In a DC universe where the last survivor of the planet Krypton lands in America and grows up with a destiny to save the world from evil by flying around in a cape and stopping runaway trains with his bare hands etc, it really isn’t that comparatively earth-shattering to learn that Superman’s son is bisexual.
Young Jon Kent has been busy following in his father’s footsteps fighting wildfires caused by climate change, scuppering a high school shooting, and protesting against the deportation of refugees. So far, so standard son-of-a-super-hero behaviour. And I imagine many of you reading this are beginning to zone out in the way you do when your kid starts talking to you about Roblox. But bear with me, because for queer teenagers Jon Kent is more than a comic book character, he represents a burgeoning representation of the LGBTQ+ experience in mainstream media. And I can’t tell you how brilliant this is.
When I was 15, back in the late 90s, and coming into a knowledge of my own sexuality, young gay role models were practically non-existent. I remember reading Jeanette Winterson’s Oranges Are Not The Only Fruit in GCSE English and excitedly highlighting every other word. Even though the main character came from a completely different world to my own there was so much I could relate to. She was a girl who liked girls! And that was enough for me.
My gay best friend and I were desperate to see ourselves reflected back in the books, films and magazines we consumed, and we’d throw our allegiance whole-heartedly behind even the most tenuous LGBT story line in soap operas and devour copies of Gay Times and Diva Magazine. It was all we had.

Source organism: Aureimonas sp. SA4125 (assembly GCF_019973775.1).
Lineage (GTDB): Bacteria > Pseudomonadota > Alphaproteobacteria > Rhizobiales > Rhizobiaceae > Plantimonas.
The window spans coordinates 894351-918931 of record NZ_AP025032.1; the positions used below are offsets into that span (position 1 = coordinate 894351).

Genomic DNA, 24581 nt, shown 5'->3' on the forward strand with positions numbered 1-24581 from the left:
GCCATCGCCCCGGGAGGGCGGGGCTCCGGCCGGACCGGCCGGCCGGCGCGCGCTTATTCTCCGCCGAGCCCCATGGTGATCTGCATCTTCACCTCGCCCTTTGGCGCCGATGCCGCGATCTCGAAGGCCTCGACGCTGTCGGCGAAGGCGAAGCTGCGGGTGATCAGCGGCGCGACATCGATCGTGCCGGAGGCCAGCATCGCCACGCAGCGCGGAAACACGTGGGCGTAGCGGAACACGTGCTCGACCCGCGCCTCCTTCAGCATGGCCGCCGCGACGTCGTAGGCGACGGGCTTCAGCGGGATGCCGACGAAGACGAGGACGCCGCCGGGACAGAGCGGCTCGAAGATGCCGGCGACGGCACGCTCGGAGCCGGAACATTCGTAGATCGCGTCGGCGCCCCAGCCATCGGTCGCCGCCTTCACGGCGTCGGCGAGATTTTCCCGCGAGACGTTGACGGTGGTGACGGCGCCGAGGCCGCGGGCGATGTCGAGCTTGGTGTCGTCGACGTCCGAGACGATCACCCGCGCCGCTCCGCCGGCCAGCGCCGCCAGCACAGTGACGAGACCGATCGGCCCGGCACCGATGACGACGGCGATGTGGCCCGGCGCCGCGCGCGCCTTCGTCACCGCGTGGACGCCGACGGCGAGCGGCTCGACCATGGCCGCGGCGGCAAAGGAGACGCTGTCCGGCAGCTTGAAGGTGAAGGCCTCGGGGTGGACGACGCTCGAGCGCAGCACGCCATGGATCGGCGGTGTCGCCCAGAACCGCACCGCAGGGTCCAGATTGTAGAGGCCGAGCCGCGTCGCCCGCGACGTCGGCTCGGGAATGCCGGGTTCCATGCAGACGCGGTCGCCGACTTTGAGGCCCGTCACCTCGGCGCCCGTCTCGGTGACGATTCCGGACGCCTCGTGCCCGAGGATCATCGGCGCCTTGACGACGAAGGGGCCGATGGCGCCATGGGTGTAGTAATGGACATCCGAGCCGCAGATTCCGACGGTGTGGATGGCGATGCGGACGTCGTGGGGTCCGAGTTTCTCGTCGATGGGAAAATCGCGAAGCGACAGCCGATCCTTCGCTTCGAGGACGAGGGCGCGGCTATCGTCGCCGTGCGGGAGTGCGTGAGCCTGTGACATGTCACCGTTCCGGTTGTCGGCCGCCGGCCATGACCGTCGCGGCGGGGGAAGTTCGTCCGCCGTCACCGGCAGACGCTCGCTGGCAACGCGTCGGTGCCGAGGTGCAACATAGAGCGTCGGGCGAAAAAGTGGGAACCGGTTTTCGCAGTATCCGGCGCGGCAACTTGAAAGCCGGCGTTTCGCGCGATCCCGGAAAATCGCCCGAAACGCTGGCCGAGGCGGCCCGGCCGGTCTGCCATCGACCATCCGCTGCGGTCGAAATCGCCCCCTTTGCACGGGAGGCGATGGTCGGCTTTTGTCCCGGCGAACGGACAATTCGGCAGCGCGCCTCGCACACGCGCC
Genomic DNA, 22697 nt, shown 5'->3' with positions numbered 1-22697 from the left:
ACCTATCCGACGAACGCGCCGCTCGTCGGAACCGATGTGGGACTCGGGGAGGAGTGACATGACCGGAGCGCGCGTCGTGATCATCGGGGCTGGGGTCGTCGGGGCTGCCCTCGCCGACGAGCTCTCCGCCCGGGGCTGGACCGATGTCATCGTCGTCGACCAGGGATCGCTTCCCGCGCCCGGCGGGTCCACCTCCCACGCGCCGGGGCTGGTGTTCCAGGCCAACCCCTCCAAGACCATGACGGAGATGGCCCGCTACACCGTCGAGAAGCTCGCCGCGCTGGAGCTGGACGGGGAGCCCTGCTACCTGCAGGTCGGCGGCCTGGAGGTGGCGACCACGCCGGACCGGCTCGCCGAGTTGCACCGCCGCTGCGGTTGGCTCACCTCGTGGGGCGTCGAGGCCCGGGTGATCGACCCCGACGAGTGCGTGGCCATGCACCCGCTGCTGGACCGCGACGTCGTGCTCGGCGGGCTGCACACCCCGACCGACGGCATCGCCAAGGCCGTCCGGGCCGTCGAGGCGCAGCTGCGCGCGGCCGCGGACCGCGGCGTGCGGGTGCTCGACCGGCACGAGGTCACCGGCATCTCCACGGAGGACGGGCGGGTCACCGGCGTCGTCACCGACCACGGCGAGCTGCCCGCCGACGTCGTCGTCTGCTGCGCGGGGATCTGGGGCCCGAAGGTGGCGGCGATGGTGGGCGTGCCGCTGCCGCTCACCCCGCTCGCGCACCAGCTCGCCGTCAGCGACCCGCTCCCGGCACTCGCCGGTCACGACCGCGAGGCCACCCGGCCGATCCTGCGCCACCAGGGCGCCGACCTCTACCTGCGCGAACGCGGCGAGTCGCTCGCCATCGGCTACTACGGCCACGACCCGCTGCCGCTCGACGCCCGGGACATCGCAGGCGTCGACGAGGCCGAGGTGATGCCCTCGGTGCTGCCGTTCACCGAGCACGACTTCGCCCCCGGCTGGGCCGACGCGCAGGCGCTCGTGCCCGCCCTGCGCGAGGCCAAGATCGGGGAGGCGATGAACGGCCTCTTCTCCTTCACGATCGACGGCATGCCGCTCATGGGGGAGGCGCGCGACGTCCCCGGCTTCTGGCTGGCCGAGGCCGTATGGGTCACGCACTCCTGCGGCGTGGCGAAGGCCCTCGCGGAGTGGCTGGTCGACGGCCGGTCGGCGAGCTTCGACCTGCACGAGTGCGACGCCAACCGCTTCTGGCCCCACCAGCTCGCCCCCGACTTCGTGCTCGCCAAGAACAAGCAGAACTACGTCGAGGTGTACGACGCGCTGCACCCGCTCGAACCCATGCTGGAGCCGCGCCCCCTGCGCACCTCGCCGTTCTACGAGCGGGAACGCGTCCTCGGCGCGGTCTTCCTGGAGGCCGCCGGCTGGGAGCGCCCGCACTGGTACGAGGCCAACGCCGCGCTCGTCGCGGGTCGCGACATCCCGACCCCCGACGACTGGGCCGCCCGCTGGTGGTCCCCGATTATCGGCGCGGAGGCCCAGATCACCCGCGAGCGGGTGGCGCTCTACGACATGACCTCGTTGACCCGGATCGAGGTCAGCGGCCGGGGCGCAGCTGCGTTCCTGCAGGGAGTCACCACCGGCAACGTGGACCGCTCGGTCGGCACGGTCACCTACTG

When the coming-of-age film Beautiful Thing came out in 1996 we got hold of it on video and must have watched it 20 or 30 times. We bought the soundtrack on tape and my GBF Will played it at full volume out of his red Ford Fiesta as we drove into the Sixth Form carpark in the mornings. These queer cultural moments meant so much to us, and we were endlessly thirsty for more.
Fast forward 25 years (yikes) and story lines featuring LGBTQ characters abound across all genres of TV from soaps to Strictly. Meanwhile shows such as Sex Education have issues about gender and sexuality front and centre, and there’s a rarely seen equality in the amount of straight and gay, err, passion, we see on screen. I’m looking forward to the release of Heartstopper on Netflix soon. Based on a smash hit graphic novel it explores the relationships between queer teenagers at Secondary School. Shows such as these are so important not just for the LGBTQ+ young people they represent, but for everyone else who needs to learn that being queer isn’t weird, and it isn’t particularly cool either – it’s both and neither of these things just like being straight is.
So suffice to say, Superman junior falling for a gorgeous pink-haired boy called Jay Nakamura came as no surprise to me personally. Batman’s sidekick Robin came-out as queer earlier this year, joining a growing community of Super Queeros from Catwoman to Marvel’s Hercules.
I’m delighted that kids are coming across different iterations of love and identity in their favourite comic franchises. It’s this kind of across-the-board representation that will help stamp out homophobia in schools. and make our own children feel that being different could be their superpower.